in receiving needed services and supports, but the current economic situation offers significant challenges. Over the 60-plus years of our operation, Riverside has undergone many changes in programming. Riverside no longer provides education services to school-age children, but is serving more children today than at the height of the school program. Riverside’s Early Intervention program serves more than 125 children birth from through the age of two, helping them to eliminate or reduce developmental delays. The recreation and Special Olympics programs are important not only for adult consumers, but for school age participants for after school and weekend activities. The world of work also has changed dramatically with a shift in focus from sheltered workshops to production facilities and community employment. RT Industries now is a true production facility offering employment to people with developmental disabilities, and Riverside’s community employment program offers supports to consumers who wish to work in the community. The governor has declared an employmentfirst initiative that focuses on assisting more consumers to work in the community. We will participate in this effort with a greater focus on community employment and look to our community to welcome people with developmental STAFF FILE PHOTO/ANTHONY WEBER disabilities into the regular At RTI, employee Jason McCabe carefully removes “all the dots” from felt-material workforce. Residential services for left behind from a punch-out of a piece needed for the auto industry. meet the needs of more BY KAREN MAYER Superintendent of Riverside than 900 people who live in Miami County and are board-eligible for our servThe Miami County ices. Board of Mental These services are delivRetardation and Developmental Disabilities, ered in a variety of settings, which include known as Riverside of Miami County to most resi- Riverside’s Troy-Sidney dents, administers a menu Road and Foss Way facilities, out in the community of programs designed to

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Troy City Schools continue to excel BY ERIC HERMAN Troy City Schools Superintendent

being named a “Hall of Fame School.” Forest was one of only four schools named in the entire state Troy City Schools conas a “Hall of Fame School.” tinue to perform well acaForest Elementary demically, achieving the School’s staff and students state rating of “Excellent” are extremely focused on their students learning, with our performance index of 102. We again allowing “no excuses” for earned 26 out of 26 state lack of effort and academic indicators. Our staff and success. students continue to work Troy City Schools are hard to maintain our good the largest school district success. in the county with 4,440 Five of our elementary students and 500 employbuildings were also named ees. Even with the high “Excellent,” with Concord number of students, our Elementary School having schools were able to mainthe highest performance tain a 96 percent attenindex of 108.3. A special dance rate for the year. recognition goes out to Recent results also show Forest Elementary School an increase in SAT scores for being rated “Excellent with Troy City Schools havwith Distinction” as well as ing the highest average of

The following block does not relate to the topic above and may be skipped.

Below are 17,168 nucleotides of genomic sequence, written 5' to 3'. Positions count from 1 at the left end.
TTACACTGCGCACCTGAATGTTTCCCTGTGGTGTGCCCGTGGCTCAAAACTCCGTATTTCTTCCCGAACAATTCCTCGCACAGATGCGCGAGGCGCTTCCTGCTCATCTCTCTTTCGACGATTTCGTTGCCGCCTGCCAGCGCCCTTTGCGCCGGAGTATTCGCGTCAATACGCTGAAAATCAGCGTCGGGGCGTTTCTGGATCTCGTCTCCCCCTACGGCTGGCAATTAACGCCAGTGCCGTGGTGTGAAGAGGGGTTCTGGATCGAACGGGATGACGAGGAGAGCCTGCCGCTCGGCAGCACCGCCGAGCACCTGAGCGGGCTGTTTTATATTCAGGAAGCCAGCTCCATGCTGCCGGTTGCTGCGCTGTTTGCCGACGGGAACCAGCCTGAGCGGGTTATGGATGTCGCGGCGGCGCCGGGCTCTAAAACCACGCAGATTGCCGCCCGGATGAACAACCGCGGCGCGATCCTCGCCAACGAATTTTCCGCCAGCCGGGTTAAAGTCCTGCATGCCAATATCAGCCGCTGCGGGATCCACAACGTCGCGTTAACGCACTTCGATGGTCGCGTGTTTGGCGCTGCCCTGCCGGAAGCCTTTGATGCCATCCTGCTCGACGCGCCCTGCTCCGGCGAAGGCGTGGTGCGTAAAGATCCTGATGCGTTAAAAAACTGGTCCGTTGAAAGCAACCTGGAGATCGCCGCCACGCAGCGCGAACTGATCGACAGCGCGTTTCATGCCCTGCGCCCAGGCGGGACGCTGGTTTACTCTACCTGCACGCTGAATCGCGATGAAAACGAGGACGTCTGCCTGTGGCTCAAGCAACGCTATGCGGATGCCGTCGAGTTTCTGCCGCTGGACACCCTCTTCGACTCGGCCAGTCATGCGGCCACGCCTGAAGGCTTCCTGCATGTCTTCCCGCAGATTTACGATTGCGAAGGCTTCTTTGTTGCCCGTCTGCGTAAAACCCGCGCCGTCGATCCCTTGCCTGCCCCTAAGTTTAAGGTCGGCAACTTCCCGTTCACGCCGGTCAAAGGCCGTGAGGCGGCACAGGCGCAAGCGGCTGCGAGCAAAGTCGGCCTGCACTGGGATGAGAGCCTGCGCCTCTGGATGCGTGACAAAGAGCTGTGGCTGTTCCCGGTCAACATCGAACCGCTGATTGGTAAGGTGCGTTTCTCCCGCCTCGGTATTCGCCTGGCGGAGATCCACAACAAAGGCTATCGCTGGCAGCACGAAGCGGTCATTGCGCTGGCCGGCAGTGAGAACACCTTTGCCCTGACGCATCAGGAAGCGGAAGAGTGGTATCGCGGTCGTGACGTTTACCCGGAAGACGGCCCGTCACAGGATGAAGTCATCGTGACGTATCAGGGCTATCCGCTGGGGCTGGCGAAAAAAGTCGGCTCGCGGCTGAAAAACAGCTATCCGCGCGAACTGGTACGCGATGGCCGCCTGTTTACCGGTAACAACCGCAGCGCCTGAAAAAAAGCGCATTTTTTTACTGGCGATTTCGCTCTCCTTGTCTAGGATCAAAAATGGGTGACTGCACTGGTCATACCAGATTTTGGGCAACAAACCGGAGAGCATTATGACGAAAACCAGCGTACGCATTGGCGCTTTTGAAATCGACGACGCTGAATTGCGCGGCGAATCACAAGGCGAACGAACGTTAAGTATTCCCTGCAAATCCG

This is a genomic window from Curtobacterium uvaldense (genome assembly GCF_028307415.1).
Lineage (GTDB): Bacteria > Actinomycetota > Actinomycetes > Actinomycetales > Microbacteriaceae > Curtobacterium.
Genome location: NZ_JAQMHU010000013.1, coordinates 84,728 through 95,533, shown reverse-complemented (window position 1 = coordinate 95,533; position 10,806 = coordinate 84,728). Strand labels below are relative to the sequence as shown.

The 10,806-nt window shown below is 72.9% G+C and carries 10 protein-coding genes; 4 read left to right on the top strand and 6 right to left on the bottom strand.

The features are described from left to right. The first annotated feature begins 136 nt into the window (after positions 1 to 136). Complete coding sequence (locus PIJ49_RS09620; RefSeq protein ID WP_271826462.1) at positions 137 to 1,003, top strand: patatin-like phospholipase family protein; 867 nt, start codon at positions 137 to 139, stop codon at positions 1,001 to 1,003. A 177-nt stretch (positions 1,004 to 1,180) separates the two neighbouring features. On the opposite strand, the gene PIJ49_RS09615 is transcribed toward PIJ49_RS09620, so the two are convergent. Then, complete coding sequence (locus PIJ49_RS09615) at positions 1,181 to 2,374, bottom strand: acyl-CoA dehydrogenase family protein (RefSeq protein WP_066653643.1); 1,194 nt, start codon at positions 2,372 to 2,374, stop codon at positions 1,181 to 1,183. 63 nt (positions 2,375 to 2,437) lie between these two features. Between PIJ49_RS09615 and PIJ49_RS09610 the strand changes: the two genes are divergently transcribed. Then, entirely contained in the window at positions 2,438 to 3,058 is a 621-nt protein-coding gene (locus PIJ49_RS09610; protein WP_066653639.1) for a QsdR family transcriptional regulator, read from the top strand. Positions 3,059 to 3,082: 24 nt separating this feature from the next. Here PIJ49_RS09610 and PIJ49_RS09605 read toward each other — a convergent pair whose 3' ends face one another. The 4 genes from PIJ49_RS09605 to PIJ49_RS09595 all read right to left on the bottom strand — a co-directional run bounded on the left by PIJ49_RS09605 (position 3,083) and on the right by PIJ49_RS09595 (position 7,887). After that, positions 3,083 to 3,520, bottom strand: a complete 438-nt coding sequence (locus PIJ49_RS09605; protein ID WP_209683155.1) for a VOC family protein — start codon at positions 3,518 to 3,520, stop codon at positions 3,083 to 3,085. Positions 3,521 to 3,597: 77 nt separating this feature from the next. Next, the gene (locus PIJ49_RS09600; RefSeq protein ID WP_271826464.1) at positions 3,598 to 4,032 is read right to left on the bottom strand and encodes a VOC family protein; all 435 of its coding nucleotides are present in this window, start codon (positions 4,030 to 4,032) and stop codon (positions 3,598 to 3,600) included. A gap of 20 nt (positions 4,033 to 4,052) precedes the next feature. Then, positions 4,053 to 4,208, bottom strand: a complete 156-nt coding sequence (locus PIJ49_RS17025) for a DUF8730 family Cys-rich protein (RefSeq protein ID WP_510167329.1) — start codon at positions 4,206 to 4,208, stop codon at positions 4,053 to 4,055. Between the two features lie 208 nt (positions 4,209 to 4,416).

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• More than 200 Smartboards; • More than 1330 Desktop Computers; and More than 195 Netbooks. Technology is integral to our new state mandated testing, as all testing will be online instead of the traditional paper and pencil tests of old. It has become a powerful tool that is used by our teachers to reach a diverse population of learners. Students and staff use STAFF FILE PHOTO/ANTHONY WEBER technology daily throughThe Troy Pop Rocks jump rope team is one of many out their classes. points of pride for the Troy City Schools. BEYOND THE CLASSROOM schools in Montgomery and Our teachers have been Our students work hard Miami County with a score working hard all school of 1,186. year on the new curriculum to excel outside the classOur ELL Department transition, which covers all room. We have a strong (English Language grades (K-12). We also are community that supports Learners) and students working on the state-man- our students in their many endeavors. were able to meet all state dated new evaluation sysOur band continues to measurable Achievement tem for teachers and Objectives for Limited administrators. We plan to grow and to excel. It comEnglish Proficient stuunfold our new evaluation peted in the State Finals for the 33rd year, where it dents. This is an extremely system next year in the received a “Superior “ratincredible task due to the 2013-2014 school year. ing. high number of students One of the most amazTECHNOLOGY speaking several different languages in Troy City We continue to improve ing clubs we have added is schools. the technology available to a group of young students, our students. All of our third grade through eighth SCHOOL IMPROVEMENT buildings continue to grade, called Pop Rocks. INITIATIVES receive upgrades of their They are an exciting hard“wireless systems” as well We are finishing our working group of students as other various equipthird year in the Race to who perform a jump rope ment. Right now across the show at many local and the Top education initiadistrict we have: tive. The major drive for state events. • More than 360 iPads; our third year has been in As always, we are • More than 250 LCD the transition to the new blessed to have high-qualiProjects with several Apple ty students and families Common Core Standards that take effect in 2014-15. TV’s; here in Troy. One outstand-